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Daisy Jones and The Six book with vinyl records
Daisy Jones and The Six book with vinyl records
Original photo by Ashley Arenal
Culture > Entertainment

Women of Daisy Jones and the Six: How Camila Dunne and Daisy Jones Raised the Bar

The opinions expressed in this article are the writer’s own and do not reflect the views of Her Campus.
This article is written by a student writer from the Her Campus at UCF chapter.

With the release of the show Daisy Jones & the Six in March 2023, fans of the book found themselves experiencing a new perspective on the novel’s events that inspired it all: Daisy Jones & the Six by Taylor Jenkins Reid. As an avid listener of 70s rock music and someone newly obsessed with Fleetwood Mac, I found myself running to the show and novel this summer. The more I watched, the more I was impressed by many aspects of the show, like the original cast recordings and the immersive storyline—a love letter to 70s rock. Due to my love for the genre, it may be surprising to note that my favorite part of Daisy Jones has nothing to do with the music at all, but with the characterization of and relationships between prominent female characters.

Riley Keough in Daisy Jones and the Six
Lacey Terrell/Prime Video

As every fan of the book or show knows, the women within the world of Daisy Jones have every reason to have antagonistic relationships with each other. Camila Dunne and Daisy Jones, for example, should be at odds over their love for Billy Dunne, played by The Hunger Games actor Sam Claflin. However, none of the women in the book or the show adaptation are singled out as love interests or pawns in a love triangle. One of the most famous quotes from the novel, from Daisy herself, lets you know from the beginning that this is a different kind of story: “I had absolutely no interest in being somebody else’s muse. I am not a muse. I am the somebody.”

“I had absolutely no interest in being somebody else’s muse. I am not a muse. I am the somebody.”

Daisy Jones & the Six, Taylor Jenkins Reid

The interactions between Camila Dunne and Daisy Jones are arguably one of the most significant aspects of the book and the show. Daisy and Camila are both portrayed as strong, sensitive, and complex people who have differing views, dreams, and ambitions. As a result, both characters are fully formed, with as much emphasis placed on Daisy’s passionate trailblazing as Camila’s subdued steadiness.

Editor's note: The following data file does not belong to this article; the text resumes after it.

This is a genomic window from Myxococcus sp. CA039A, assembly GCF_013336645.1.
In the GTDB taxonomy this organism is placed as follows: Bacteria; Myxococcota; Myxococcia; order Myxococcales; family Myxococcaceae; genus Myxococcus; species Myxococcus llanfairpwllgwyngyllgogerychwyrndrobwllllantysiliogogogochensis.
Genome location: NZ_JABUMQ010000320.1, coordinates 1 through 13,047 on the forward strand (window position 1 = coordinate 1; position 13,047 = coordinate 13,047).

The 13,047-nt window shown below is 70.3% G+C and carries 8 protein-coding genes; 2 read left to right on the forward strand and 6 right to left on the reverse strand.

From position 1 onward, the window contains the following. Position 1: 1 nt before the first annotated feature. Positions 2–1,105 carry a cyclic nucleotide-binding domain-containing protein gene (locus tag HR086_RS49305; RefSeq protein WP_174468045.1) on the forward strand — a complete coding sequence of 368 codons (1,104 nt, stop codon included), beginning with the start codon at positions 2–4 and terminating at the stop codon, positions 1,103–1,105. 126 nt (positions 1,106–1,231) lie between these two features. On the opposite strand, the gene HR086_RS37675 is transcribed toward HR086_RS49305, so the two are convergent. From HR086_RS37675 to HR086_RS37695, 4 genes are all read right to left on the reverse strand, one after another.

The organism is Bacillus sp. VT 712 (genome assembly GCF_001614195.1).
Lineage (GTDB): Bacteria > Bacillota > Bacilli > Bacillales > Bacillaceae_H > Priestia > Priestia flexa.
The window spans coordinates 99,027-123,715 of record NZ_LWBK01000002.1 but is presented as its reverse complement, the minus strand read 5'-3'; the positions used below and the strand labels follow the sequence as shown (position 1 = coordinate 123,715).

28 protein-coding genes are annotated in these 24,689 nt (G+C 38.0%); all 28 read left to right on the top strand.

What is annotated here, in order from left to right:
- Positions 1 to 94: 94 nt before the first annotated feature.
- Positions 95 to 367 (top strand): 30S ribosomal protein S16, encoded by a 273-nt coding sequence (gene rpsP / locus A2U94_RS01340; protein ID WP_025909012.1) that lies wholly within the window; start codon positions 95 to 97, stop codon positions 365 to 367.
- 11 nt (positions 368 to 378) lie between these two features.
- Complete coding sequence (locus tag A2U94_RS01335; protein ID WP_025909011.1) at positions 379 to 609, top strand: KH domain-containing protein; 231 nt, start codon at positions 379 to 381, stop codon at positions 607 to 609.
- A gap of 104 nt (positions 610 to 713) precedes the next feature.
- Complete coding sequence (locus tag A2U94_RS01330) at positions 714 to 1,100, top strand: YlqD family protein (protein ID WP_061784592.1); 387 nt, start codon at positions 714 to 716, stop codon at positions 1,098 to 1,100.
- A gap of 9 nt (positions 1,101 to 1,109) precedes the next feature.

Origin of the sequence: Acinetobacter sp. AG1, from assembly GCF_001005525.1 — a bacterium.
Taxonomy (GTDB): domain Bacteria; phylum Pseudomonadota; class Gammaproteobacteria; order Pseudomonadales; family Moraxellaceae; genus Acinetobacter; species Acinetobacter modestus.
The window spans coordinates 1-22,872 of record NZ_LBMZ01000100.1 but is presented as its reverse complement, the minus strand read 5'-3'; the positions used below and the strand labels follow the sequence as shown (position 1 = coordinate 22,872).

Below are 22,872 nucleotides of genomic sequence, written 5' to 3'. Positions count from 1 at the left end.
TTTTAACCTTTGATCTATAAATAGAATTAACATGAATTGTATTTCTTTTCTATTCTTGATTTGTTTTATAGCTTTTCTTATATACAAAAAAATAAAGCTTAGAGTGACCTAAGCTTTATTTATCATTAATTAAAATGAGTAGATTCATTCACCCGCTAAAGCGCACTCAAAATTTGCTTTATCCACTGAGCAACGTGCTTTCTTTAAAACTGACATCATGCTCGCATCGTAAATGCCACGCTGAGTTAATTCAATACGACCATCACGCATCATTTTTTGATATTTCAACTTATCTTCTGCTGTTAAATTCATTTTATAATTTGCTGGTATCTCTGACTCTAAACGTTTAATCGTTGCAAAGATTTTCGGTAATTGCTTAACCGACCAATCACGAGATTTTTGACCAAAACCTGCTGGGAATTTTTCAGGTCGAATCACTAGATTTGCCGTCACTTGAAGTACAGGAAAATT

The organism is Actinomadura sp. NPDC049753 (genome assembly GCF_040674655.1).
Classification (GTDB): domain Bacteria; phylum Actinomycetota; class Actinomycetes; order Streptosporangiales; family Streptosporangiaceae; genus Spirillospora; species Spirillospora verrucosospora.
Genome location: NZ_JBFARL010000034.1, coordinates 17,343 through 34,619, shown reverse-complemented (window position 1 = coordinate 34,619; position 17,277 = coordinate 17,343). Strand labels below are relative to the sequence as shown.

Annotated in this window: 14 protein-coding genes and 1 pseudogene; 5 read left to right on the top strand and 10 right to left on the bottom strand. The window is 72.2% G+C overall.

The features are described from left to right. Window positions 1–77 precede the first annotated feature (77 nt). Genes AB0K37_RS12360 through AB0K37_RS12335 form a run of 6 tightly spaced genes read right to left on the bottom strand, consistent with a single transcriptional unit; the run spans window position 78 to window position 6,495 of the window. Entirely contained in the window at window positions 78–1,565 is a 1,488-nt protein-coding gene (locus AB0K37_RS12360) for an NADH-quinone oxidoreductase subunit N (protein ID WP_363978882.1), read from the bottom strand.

When the two women are forced to confront their complicated dynamics, Billy Dunne’s individual relationships with each of them become a major source of pain for both characters, yet Daisy and Camila don’t turn on each other in jealousy or cruelty. They listen to each other with compassion and understanding, which makes them unable to be classified simply as romantic rivals or narrative enemies.

Camila is conflicted about Daisy because of her similarities to Billy, and she cares for her despite her and Billy’s undeniable connection. During their conversation, Daisy is vulnerable with Camila in a way she rarely is with anyone else. In a scene from the book, Daisy explains the meaning behind Camila’s favorite song by the band, which many assume to be about Billy. Daisy reveals that the actual inspiration for the song was “wanting something she can never have” and her own desire to have a family despite feeling that she is too damaged to ever experience it. Daisy even confesses her longing for Camila’s life: “And I look at you and everything that you are and I know it’s everything I can never be.” 

“And I look at you and everything that you are and I know it’s everything I can never be.” 

Daisy Jones and the Six, Taylor Jenkins Reid

Camila’s response to this is what further sets these two and the novel in general apart from other media. Despite Daisy’s love for Billy and their own opposing natures, Camila is the only character to encourage Daisy in her desire to become a mother: “Don’t count yourself out this early, Daisy. You’re all sorts of things you don’t even know yet.” Throughout the novel and the show, Camila advocates for Daisy, even encouraging Billy to include Daisy in the band after his initial reservations. Daisy, in turn, respects Camila’s devotion to her children and her family. Both women love fiercely, and this isn’t exploited for conflict but for a connection they share and a tentative link between the two even when they have every reason to hate each other.

Riley Keough and Sam Claflin in Daisy Jones and the Six
Lacey Terrell / Prime Video

Both of these women are strong and unique, with individual feelings, dreams, and motivations that don’t exist just for them to clash and allow them to treat each other with mutual respect. This impactful departure from the usual portrayal of women with every reason to pit themselves against each other adds a level of complexity and understanding that every character deserves and raises the standard for what women in stories should be: complicated, messy, sturdy, and, above all, unique.

Hadley is a sophomore at the University of Central Florida majoring in Writing and Rhetoric, with a minor in Creative Writing. They love collecting records, thrifting, writing about music, and re-watching NBC Hannibal. You can probably find them sipping a lavender latte, daydreaming about next year's Spotify Wrapped, and pretending they live in the 70s.